tort


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tort

n. French for wrong, a civil wrong, or wrongful act, whether intentional or accidental, from which injury occurs to another. Torts include all negligence cases as well as intentional wrongs which result in harm. Therefore tort law is one of the major areas of law (along with contract, real property and criminal law), and results in more civil litigation than any other category. Some intentional torts may also be crimes such as assault, battery, wrongful death, fraud, conversion (a euphemism for theft), and trespass on property and form the basis for a lawsuit for damages by the injured party. Defamation, including intentionally telling harmful untruths about another, either by print or broadcast (libel) or orally (slander), is a tort and used to be a crime as well. (See: negligence, damages, assault, battery, fraud, wrongful death, conversion, trespass, defamation, libel, slander)

tort

noun breach of legal duty, civil wrong, dereliccion of duty, error, fault, invasion of a legal right, legal wrong, malfeasance, misdeed, misdoing, misfeasance, negligent act, personal wrong, private wrong, transgression, violation of a legal duty, wrong, wrongdoing, wrongful act
Associated concepts: action founded in tort, comparative negligence, continuing tort, contributory negligence, foreeeeable consequences, intentional tort, prima facie tort, proximate cause, standard of care, strict liability in tort, successive torts, tort feasor, tortious act, tortious conduct
See also: delict, delinquency, misconduct

tort

a civil wrong. Tortious liability arises from the breach of a duty fixed by law; this duty is towards persons generally and its breach is redressable by an action for unliquidated damages. It is part of the English law of obligations along with contract and restitution. See also ANIMAL LIABILITY, CONVERSION, DUTY OF CARE, ECONOMIC LOSS, ECONOMIC TORTS, EMPLOYER'S LIABILITY, FAULT, NEGLIGENCE, NUISANCE, OCCUPIER'S LIABILITY, PRODUCT LIABILITY, STRICT LIABILITY, TRESPASS, TROVER.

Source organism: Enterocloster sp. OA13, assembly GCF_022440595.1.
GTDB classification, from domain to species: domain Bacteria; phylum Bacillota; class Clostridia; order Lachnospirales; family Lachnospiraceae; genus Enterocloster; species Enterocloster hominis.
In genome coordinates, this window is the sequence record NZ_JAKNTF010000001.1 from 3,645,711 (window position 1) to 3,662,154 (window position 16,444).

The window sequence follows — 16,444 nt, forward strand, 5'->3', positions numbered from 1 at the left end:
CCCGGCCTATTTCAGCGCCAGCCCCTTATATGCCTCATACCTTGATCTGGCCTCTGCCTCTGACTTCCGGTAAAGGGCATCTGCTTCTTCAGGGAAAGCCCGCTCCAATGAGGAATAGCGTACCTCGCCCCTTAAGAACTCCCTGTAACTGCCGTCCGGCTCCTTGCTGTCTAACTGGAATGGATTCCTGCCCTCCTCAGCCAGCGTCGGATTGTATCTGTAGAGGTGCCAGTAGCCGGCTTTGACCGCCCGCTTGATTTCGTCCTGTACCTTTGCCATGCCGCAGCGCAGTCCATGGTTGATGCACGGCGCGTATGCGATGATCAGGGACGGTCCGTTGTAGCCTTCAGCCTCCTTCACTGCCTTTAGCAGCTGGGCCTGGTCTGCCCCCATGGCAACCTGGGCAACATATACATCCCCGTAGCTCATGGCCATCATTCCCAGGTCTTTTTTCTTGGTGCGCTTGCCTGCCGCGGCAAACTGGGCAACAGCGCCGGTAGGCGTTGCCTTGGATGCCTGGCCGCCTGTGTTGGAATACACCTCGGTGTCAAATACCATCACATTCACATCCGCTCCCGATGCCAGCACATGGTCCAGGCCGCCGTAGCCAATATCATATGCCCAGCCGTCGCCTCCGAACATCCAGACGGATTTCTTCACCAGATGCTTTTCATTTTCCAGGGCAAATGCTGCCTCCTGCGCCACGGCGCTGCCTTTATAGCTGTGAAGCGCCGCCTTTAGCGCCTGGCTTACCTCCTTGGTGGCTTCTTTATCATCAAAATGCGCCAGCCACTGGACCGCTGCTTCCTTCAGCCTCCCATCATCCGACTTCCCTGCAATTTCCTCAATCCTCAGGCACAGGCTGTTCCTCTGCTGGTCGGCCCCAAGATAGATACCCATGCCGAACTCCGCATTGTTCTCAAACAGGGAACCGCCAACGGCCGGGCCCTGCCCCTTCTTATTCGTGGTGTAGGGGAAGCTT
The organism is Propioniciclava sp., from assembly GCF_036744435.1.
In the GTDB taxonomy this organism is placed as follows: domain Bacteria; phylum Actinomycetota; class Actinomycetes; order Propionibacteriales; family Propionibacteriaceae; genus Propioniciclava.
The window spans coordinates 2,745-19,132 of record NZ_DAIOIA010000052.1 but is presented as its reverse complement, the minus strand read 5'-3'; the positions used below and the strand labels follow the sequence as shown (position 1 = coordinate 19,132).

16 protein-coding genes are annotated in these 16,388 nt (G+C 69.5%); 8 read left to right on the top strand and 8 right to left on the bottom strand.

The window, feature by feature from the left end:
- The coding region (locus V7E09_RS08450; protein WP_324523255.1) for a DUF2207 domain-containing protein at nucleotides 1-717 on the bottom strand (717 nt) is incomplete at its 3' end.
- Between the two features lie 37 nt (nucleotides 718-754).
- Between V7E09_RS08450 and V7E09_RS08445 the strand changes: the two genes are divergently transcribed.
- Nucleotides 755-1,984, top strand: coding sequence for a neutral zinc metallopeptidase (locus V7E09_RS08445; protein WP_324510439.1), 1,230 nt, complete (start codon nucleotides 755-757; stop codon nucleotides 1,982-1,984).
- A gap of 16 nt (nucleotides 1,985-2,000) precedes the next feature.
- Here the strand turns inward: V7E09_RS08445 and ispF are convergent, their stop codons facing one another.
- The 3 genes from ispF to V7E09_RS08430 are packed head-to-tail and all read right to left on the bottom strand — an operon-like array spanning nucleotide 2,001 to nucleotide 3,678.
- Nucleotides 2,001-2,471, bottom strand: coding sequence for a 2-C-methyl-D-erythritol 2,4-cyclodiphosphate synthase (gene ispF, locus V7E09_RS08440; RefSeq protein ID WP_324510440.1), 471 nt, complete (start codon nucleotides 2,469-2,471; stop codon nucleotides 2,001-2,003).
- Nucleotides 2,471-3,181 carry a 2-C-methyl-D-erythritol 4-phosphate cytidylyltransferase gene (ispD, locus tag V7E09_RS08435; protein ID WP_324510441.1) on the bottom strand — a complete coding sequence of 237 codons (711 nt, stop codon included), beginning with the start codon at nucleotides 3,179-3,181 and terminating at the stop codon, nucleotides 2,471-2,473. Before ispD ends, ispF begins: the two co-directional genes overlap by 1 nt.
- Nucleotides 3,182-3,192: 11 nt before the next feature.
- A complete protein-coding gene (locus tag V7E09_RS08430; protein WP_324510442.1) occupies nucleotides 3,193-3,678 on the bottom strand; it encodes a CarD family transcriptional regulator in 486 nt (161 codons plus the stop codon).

TORT. An injury; a wrong; (q.v.) hence the expression an executor de son tort, of his own wrong. Co. Lit. 158.
     2. Torts may be committed with force, as trespasses, which may be an injury to the person, such as assault, battery, imprisonment; to the property in possession; or they may be committed without force. Torts of this nature are to the absolute or relative rights of persons, or to personal property in possession or reversion, or to real property, corporeal or encorporeal, in possession or reversion: these injuries may be either by nonfeasance, malfeasance, or misfeasance. 1 Chit. Pl. 133-4. Vide 1 Fonb. Eq. 4; Bouv. Inst. Index, h.t.; and the article Injury.

References in periodicals archive ?
Scanning through the section above, it would seem the deniers believe there is insufficient empirical evidence to prove the power of deterrence and that the tort system does not achieve the goals it sets out: punishment and deterrence.
Although the response rate was modest (15%), while most agreed that one should not generalize about deterrence because "[i]ndividual judgments affect us in different ways," 73% agreed that a tort judgment against a company in the same line of commerce would prompt their company "to examine methods of production regarding the affected product [or service] and, if needed, quietly take steps to make sure our products are in compliance with applicable standards.
Another argument raised regarding deterrence involves the concession that while there is a real deterrent effect generated by the tort system, it produces antisocial avoidance behaviors that undercut rather than enhance public safety, innovation, and efficiency.
The argument that the discernible consequence of a tort judgment is inefficient and antisocial behavior requires assumptions of poor management, waste, and bad faith.
Civil justice and tort law are about more than compensation.
Beyond protection of the interests of individuals through judgments, the tort system has served as a force to guide the actions of government.
costs of the tort system with one swoop of his wand, and the results are
than the tort system, because all and only those who are liable are made
them, he should not replicate tort doctrine blindly.
explain that tort requires defendants to pay victims primarily so that
like tort law, but it will better achieve tort law's aims.
What, if anything, would we sacrifice by eliminating tort law in